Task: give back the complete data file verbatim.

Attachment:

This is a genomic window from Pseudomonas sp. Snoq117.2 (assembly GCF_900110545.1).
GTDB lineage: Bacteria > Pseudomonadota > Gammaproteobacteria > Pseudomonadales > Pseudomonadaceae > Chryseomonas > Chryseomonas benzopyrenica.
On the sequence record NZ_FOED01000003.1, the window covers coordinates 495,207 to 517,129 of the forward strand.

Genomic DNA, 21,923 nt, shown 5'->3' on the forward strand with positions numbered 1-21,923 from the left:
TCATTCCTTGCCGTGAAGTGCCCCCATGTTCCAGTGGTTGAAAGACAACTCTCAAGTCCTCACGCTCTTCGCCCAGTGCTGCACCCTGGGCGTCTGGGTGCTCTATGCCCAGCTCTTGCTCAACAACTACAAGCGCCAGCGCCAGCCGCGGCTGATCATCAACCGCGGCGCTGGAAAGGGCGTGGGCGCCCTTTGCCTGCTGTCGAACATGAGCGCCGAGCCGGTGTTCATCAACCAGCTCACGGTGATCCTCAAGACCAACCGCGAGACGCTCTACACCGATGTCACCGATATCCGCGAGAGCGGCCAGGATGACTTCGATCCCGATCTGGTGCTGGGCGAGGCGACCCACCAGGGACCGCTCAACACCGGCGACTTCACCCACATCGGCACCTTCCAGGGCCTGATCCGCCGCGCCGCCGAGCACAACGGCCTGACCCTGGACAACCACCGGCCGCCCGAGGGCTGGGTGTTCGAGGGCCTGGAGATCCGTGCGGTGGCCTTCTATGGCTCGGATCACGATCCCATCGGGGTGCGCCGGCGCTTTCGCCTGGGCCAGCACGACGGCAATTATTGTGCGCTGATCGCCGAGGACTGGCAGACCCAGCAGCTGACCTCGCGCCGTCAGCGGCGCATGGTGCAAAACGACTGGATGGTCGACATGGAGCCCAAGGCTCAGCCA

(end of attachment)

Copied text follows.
This is a genomic window from Pseudomonas sp. Snoq117.2 (assembly GCF_900110545.1).
GTDB lineage: Bacteria > Pseudomonadota > Gammaproteobacteria > Pseudomonadales > Pseudomonadaceae > Chryseomonas > Chryseomonas benzopyrenica.
On the sequence record NZ_FOED01000003.1, the window covers coordinates 495,207 to 517,129 of the forward strand.

Genomic DNA, 21,923 nt, shown 5'->3' on the forward strand with positions numbered 1-21,923 from the left:
TCATTCCTTGCCGTGAAGTGCCCCCATGTTCCAGTGGTTGAAAGACAACTCTCAAGTCCTCACGCTCTTCGCCCAGTGCTGCACCCTGGGCGTCTGGGTGCTCTATGCCCAGCTCTTGCTCAACAACTACAAGCGCCAGCGCCAGCCGCGGCTGATCATCAACCGCGGCGCTGGAAAGGGCGTGGGCGCCCTTTGCCTGCTGTCGAACATGAGCGCCGAGCCGGTGTTCATCAACCAGCTCACGGTGATCCTCAAGACCAACCGCGAGACGCTCTACACCGATGTCACCGATATCCGCGAGAGCGGCCAGGATGACTTCGATCCCGATCTGGTGCTGGGCGAGGCGACCCACCAGGGACCGCTCAACACCGGCGACTTCACCCACATCGGCACCTTCCAGGGCCTGATCCGCCGCGCCGCCGAGCACAACGGCCTGACCCTGGACAACCACCGGCCGCCCGAGGGCTGGGTGTTCGAGGGCCTGGAGATCCGTGCGGTGGCCTTCTATGGCTCGGATCACGATCCCATCGGGGTGCGCCGGCGCTTTCGCCTGGGCCAGCACGACGGCAATTATTGTGCGCTGATCGCCGAGGACTGGCAGACCCAGCAGCTGACCTCGCGCCGTCAGCGGCGCATGGTGCAAAACGACTGGATGGTCGACATGGAGCCCAAGGCTCAGCCA